As policy-makers in Washington, DC, and Brussels meet to discuss possible alternatives to Safe Harbor in order to keep data flowing across the Atlantic, corporate privacy professionals are facing an immediate need to respond to the European Court of Justice's (ECJ's) landmark decision in the Schrems case. Whether your company relied on Safe Harbor to transfer data for storage in the cloud, to process consumer orders, centralize HR administration, engage service providers or communicate with corporate affiliates, you now need a new solution, and you need it today. What do you do until the bigwigs hammer out a new deal for Safe Harbor 2.0? Execute dozens of model clauses? Engage pricey consultants to start your binding corporate rules? Rely on consent? Or perhaps lay low and wait for the storm to pass?
On October 6, more than 2,500 professionals registered to join an IAPP web conference featuring initial reactions on the day of the Safe Harbor decision. During that session, the IAPP received dozens of questions about next steps. We poured the questions into eight buckets, entitled:
- What does the ruling do?
- What now?
- BCRs and model clauses as alternatives
- Potential solutions
- Official responses and implications on foreign policy
- Policy and related issues
In this third installment of a five-piece series, we feature answers provided to your questions by a panel of world-renowned privacy professionals. In this piece, Wilson Sonsini Goodrich & Rosati's Laura De Boel, Cedric Burton and Chris Kuner, a member of the IAPP GDPR Comprehensive Faculty, address the "timetable" bucket.
Have more questions? Our contributors will be available to answer them in person at the IAPP’s GDPR Comprehensive, February 22-23, in Brussels. Join them there for a special training event to learn about the new framework that is set to arrive at the end of 2015.
If you missed installments one and two, find them here (enforcement and potential solutions) and here (BCRs and model clauses).
The Privacy Advisor: Will enforcement be stayed for a certain time period? Is there an implementation period?
WSGR: The judgment does not provide for a grace period, so enforcement can be immediate. The WP29 issued a statement on Friday, October 16, in which it urged the EU, the member states and the U.S. to find a solution for data transfers to the U.S. by the end of January 2016. In the meantime, the WP29 will examine the alternative data transfer mechanisms, i.e., model clauses and BCRs. Depending on the outcome of the EU-U.S. negotiations and the WP29’s analysis of the alternative data transfer mechanisms, the WP29 will start taking action by the end of January 2016. This may include coordinated enforcement actions.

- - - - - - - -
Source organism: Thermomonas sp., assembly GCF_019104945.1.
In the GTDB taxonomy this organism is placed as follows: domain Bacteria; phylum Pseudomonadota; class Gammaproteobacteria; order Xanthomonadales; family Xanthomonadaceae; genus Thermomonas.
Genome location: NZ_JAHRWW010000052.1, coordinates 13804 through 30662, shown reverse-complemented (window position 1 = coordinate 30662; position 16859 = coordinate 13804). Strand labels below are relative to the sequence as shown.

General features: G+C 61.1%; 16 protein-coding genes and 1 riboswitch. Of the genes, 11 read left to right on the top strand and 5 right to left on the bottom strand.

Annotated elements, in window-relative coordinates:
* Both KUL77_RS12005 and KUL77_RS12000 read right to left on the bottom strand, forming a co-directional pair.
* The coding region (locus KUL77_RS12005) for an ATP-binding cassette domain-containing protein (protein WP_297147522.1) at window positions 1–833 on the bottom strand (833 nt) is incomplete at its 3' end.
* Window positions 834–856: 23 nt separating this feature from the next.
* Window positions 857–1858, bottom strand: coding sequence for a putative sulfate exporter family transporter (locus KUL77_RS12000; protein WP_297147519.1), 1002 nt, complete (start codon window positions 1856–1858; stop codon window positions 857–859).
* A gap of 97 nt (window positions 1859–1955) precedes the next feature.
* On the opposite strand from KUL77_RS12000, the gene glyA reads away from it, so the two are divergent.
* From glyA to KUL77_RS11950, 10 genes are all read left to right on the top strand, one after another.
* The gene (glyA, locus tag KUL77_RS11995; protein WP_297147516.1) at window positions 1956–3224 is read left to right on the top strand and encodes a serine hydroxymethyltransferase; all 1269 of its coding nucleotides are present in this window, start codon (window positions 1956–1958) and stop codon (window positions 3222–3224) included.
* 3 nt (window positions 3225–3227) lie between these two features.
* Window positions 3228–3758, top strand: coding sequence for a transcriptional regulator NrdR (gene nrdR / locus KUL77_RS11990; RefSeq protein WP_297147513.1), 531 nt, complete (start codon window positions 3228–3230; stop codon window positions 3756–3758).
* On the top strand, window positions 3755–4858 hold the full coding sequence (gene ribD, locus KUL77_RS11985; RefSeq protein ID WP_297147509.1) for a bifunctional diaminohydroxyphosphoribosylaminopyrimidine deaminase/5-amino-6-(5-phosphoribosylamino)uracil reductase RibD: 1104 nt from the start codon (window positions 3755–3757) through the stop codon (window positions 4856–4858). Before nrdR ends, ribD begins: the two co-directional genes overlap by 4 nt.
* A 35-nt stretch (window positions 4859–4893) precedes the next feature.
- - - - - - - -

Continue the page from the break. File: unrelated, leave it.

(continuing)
In practice, this may result in some form of grace period until the end of January 2016, but this may also be understood as an ultimatum given to the U.S. and EU institutions to agree on a new framework. DPAs may decide to hold off with investigations at their own initiative until the end of January 2016. However, private enforcement actions may occur if individuals submit complaints to DPAs. We understand that some DPAs have already received complaints regarding companies’ international data transfer practices.
The Privacy Advisor: Is there any reason a vendor that previously relied on Safe Harbor shouldn’t be putting alternatives into place immediately? Is there any validity to the argument that a renegotiated Safe Harbor will emerge and cover these data transfers and therefore the vendor can sit tight for now?
WSGR: No. Until a new Safe Harbor is agreed upon, Safe Harbor-certified companies lack a legal basis for data transfers to the U.S. In addition, a renegotiated Safe Harbor will likely lack trust from customers and will be at risk of being challenged. Therefore, companies should asses the alternative data transfer mechanisms, e.g., model contrac), or rely on one of the derogations provided in the Data Protection Directive, e.g., consent. However, in practice, certain companies may decide to hold off on implementing an alternative data transfer mechanism straightaway, since DPAs are also questioning the validity of these mechanisms under the Schrems judgment. There is a high degree of legal uncertainty in the EU. Companies need clear guidance from the WP29 and national DPAs on this issue as quickly as possible.
The Privacy Advisor: BCRs take six to nine months at best, sometimes years for companies. Start-ups and small/medium businesses go global on day one, and today have contracts in jeopardy even with a previously good Safe Harbor program. What can we tell customers?
WSGR: You should tell customers that you will continue to process the data already transferred to the U.S. in accordance with the Safe Harbor principles and that you are in parallel working on implementing an alternative data transfer solution(s) as quickly as possible. However, implementing an alternative mechanism takes time and resources as there is no one-size-fits-all alternative solution to Safe Harbor that can be recommended to all companies. Each company should look at its data processing activities, corporate structure and the nature and frequency of its international data flows to determine which solution fits. Regarding BCRs, this is not the panacea and they are unlikely to be a workable solution for start-ups and small/medium business. Even if the BCRs approval process has been streamlined, it still takes a lot of time and resources. Before Schrems, it was sometimes possible to obtain an approval within 12 to 18 months. However, as a consequence of Schrems, DPAs will likely receive an increased number of BCRs applications, which will slow down the approval process.
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